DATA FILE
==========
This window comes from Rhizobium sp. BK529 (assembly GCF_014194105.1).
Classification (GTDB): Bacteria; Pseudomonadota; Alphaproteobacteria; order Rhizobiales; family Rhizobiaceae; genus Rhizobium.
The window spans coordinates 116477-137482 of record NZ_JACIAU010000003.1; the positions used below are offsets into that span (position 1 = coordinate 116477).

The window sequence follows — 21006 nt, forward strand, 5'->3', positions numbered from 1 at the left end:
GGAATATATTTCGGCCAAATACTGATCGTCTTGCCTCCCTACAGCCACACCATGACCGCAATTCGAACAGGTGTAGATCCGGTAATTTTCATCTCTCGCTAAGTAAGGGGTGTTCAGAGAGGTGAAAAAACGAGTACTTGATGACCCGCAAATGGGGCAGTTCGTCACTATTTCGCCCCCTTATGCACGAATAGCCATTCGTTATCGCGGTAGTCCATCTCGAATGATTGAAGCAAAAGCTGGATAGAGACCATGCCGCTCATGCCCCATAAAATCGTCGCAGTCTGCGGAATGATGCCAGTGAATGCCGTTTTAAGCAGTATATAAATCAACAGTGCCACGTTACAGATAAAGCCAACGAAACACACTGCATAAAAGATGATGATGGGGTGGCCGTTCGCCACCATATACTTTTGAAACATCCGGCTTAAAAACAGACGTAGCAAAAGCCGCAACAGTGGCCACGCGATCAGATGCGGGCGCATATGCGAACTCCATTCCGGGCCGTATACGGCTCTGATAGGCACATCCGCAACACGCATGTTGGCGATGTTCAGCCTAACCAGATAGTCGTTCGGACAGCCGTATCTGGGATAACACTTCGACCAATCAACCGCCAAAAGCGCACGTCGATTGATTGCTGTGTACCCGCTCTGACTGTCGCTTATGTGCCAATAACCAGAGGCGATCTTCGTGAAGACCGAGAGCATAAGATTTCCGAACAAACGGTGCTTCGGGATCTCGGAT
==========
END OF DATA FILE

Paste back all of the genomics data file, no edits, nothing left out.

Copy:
This window comes from Rhizobium sp. BK529 (assembly GCF_014194105.1).
Classification (GTDB): Bacteria; Pseudomonadota; Alphaproteobacteria; order Rhizobiales; family Rhizobiaceae; genus Rhizobium.
The window spans coordinates 116477-137482 of record NZ_JACIAU010000003.1; the positions used below are offsets into that span (position 1 = coordinate 116477).

The window sequence follows — 21006 nt, forward strand, 5'->3', positions numbered from 1 at the left end:
GGAATATATTTCGGCCAAATACTGATCGTCTTGCCTCCCTACAGCCACACCATGACCGCAATTCGAACAGGTGTAGATCCGGTAATTTTCATCTCTCGCTAAGTAAGGGGTGTTCAGAGAGGTGAAAAAACGAGTACTTGATGACCCGCAAATGGGGCAGTTCGTCACTATTTCGCCCCCTTATGCACGAATAGCCATTCGTTATCGCGGTAGTCCATCTCGAATGATTGAAGCAAAAGCTGGATAGAGACCATGCCGCTCATGCCCCATAAAATCGTCGCAGTCTGCGGAATGATGCCAGTGAATGCCGTTTTAAGCAGTATATAAATCAACAGTGCCACGTTACAGATAAAGCCAACGAAACACACTGCATAAAAGATGATGATGGGGTGGCCGTTCGCCACCATATACTTTTGAAACATCCGGCTTAAAAACAGACGTAGCAAAAGCCGCAACAGTGGCCACGCGATCAGATGCGGGCGCATATGCGAACTCCATTCCGGGCCGTATACGGCTCTGATAGGCACATCCGCAACACGCATGTTGGCGATGTTCAGCCTAACCAGATAGTCGTTCGGACAGCCGTATCTGGGATAACACTTCGACCAATCAACCGCCAAAAGCGCACGTCGATTGATTGCTGTGTACCCGCTCTGACTGTCGCTTATGTGCCAATAACCAGAGGCGATCTTCGTGAAGACCGAGAGCATAAGATTTCCGAACAAACGGTGCTTCGGGATCTCGGAT